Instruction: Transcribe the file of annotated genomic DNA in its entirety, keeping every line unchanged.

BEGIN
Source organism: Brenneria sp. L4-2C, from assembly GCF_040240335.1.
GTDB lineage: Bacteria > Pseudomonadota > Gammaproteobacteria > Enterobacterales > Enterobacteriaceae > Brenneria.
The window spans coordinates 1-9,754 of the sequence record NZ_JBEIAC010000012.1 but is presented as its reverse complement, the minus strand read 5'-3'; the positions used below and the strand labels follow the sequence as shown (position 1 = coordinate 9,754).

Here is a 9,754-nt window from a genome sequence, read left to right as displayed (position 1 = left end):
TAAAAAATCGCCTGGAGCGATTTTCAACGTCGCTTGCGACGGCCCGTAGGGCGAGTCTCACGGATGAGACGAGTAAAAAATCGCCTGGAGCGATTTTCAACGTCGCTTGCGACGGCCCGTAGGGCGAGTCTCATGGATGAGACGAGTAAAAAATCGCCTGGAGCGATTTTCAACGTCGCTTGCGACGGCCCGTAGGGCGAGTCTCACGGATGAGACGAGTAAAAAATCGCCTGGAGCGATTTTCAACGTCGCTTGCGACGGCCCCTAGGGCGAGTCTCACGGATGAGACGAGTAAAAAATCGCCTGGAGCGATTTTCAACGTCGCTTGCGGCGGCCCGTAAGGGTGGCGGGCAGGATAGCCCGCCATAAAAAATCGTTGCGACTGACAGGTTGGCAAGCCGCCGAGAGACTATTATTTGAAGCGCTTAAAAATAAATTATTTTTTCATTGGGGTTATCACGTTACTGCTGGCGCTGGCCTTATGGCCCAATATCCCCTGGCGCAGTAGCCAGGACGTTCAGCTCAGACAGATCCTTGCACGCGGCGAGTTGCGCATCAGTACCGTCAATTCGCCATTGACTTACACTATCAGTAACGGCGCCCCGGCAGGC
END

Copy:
Source organism: Brenneria sp. L4-2C, from assembly GCF_040240335.1.
GTDB lineage: Bacteria > Pseudomonadota > Gammaproteobacteria > Enterobacterales > Enterobacteriaceae > Brenneria.
The window spans coordinates 1-9,754 of the sequence record NZ_JBEIAC010000012.1 but is presented as its reverse complement, the minus strand read 5'-3'; the positions used below and the strand labels follow the sequence as shown (position 1 = coordinate 9,754).

Here is a 9,754-nt window from a genome sequence, read left to right as displayed (position 1 = left end):
TAAAAAATCGCCTGGAGCGATTTTCAACGTCGCTTGCGACGGCCCGTAGGGCGAGTCTCACGGATGAGACGAGTAAAAAATCGCCTGGAGCGATTTTCAACGTCGCTTGCGACGGCCCGTAGGGCGAGTCTCATGGATGAGACGAGTAAAAAATCGCCTGGAGCGATTTTCAACGTCGCTTGCGACGGCCCGTAGGGCGAGTCTCACGGATGAGACGAGTAAAAAATCGCCTGGAGCGATTTTCAACGTCGCTTGCGACGGCCCCTAGGGCGAGTCTCACGGATGAGACGAGTAAAAAATCGCCTGGAGCGATTTTCAACGTCGCTTGCGGCGGCCCGTAAGGGTGGCGGGCAGGATAGCCCGCCATAAAAAATCGTTGCGACTGACAGGTTGGCAAGCCGCCGAGAGACTATTATTTGAAGCGCTTAAAAATAAATTATTTTTTCATTGGGGTTATCACGTTACTGCTGGCGCTGGCCTTATGGCCCAATATCCCCTGGCGCAGTAGCCAGGACGTTCAGCTCAGACAGATCCTTGCACGCGGCGAGTTGCGCATCAGTACCGTCAATTCGCCATTGACTTACACTATCAGTAACGGCGCCCCGGCAGGC